“Thank you.”

“I can’t let you go inside the restaurant. Even Elliott Ness can’t get in there. But you can walk around the lot if you want.”

“Works for me. I appreciate it.”

He raised a hand, acknowledging my thanks, but he had already turned his attention back to his smart phone.

I ducked under the tape and walked to the sidewalk in front of the restaurant, where those large trash bins still lay on their sides, surrounded by garbage and, at this point, covered with swarms of flies and yellow jackets.

I hoped to catch a glimpse of Gracie’s magic, but after twenty-four hours, most of that rust-colored glow had faded. The glare of the morning sun on the bins didn’t help. I circled them, found a spot that was still in shade and bent lower to get a better view.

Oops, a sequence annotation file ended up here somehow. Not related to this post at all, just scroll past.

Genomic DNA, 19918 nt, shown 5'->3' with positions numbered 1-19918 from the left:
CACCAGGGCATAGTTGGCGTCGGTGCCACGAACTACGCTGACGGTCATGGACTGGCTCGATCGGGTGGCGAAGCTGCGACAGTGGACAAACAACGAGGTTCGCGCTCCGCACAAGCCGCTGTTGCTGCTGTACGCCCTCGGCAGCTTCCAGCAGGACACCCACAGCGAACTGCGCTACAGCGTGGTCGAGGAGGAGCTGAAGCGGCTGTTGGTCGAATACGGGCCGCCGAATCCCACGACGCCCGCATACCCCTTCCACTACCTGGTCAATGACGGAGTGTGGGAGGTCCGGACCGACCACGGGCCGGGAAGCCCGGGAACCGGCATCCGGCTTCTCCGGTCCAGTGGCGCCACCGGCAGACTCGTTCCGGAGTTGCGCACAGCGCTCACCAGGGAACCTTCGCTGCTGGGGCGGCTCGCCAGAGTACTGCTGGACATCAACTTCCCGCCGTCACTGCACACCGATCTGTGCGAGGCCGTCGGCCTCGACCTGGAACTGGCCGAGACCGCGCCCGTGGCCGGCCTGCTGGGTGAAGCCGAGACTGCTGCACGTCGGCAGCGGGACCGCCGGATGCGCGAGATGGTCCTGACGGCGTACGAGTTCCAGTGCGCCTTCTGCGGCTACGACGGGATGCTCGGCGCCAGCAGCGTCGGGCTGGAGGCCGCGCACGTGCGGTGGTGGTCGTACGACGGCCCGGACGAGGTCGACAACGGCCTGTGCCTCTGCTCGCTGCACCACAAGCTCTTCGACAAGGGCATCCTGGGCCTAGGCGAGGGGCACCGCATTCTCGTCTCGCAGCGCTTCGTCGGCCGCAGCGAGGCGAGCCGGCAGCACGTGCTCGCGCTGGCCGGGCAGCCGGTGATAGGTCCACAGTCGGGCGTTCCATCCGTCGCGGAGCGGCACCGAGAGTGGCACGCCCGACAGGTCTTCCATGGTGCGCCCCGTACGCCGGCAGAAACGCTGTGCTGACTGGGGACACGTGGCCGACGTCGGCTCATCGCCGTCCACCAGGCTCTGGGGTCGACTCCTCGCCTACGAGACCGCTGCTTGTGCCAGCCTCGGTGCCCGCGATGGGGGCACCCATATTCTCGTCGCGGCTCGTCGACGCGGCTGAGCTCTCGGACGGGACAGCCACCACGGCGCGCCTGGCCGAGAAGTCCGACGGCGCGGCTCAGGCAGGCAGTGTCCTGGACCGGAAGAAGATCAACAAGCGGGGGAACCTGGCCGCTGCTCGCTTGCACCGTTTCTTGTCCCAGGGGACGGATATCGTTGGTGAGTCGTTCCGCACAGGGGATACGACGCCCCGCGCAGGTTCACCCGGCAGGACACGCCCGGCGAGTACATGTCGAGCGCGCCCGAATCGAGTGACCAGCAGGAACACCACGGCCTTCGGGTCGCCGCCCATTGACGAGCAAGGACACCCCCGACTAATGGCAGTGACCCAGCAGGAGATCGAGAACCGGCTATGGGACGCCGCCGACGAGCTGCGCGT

Magic residue still clung to the plastic, shimmering weakly, like a candle flame on the verge of burning itself out. I started to recite a spell that, at least in theory, would work as a sort of magical Geiger counter tuned to her magic in particular, so that I could track her and know when I was getting close. After only a moment of this, I stopped myself. It sounded too much like what Saorla had been doing to me. The silver-haired conjurer wouldn’t have left this place without attempting something similar. What’s more, Gracie probably knew that. In which case, either she had found a way to mask her magic, much as my dad and I had done, or Saorla’s friends already had her. I was betting on the former.